Preventing theft in the retail space involves strong efforts and a viable working relationship between product manufacturers and retail loss prevention. Solutions to address theft and loss are often led from the retailer side of the partnership, but manufacturers, especially those in drug, food, and household product industries, do face responsibilities when it comes to product protection. In simpler terms: retail theft is not only retail’s problem.
Help your business make good choices. Download our totally FREE Special Report, Inventory Management Techniques: Rethinking Your Asset Tracking and Stock Control Methods, right now and get informed.
Contributing Writer Garett Seivold examines the responsibilities on both sides of the manufacturer-retailer equation in a feature article for the May–June 2018 issue of LP Magazine. In the article, existing models of inventory management and product protection put forth on the manufacturer side are considered:
Certain manufacturers operate under heightened requirements for product protection due to consumer health and safety concerns. For these companies, product diversion is more than a nuisance—supply-chain risks are material to the business. One generic drugmaker, for example, wrote in its annual mandatory 10-K filing with the US Securities and Exchange Commission, “Cargo thefts and/or diversions, and economically or maliciously motivated product tampering on store shelves may occur, causing unexpected shortages, which may have a material impact on our operations.” Because of the stakes involved, such companies have led the way in product serialization to increase supply-chain visibility.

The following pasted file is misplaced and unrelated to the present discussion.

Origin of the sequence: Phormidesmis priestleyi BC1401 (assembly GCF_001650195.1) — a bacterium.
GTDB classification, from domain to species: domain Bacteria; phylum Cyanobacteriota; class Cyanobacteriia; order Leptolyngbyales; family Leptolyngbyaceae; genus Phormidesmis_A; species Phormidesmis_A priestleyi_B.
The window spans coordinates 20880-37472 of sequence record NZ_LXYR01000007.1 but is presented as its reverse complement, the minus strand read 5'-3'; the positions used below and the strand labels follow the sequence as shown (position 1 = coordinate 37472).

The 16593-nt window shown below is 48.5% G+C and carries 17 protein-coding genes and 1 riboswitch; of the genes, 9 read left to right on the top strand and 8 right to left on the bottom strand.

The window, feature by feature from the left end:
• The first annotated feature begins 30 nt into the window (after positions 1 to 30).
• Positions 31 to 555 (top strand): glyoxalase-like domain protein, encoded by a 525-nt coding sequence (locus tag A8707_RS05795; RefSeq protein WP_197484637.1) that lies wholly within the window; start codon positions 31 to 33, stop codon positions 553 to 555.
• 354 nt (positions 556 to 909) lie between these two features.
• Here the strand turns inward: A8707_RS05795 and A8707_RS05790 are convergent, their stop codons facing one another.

Embedding security features into products as a selling point is also a possible trend as use cases for identification technology seeps into more product category niches. For example, manufacturers build technology by GearSecure, a mash-up of RFID and GPS, into musical instruments, which then allows end users like touring bands to keep tabs on their gear. Collaboration between wireless companies and makers of cell phones has led to increasing adoption of kill-switch technology. There is an anti-counterfeiting sewing thread. There are apparel makers that mesh RFID, NFC, and QR codes together for tags that capitalize on the benefits of each.
Learn what elements are needed for successful joint projects between manufacturers and retailers when it comes to models of inventory management and theft prevention in “Security at the Source.”
For more great LP content, visit the Table of Contents for the May–June 2018 issue or register for a free print or digital subscription to the magazine. [Note: if you’re already a logged-in subscriber, the previous link will take you to the current issue instead.]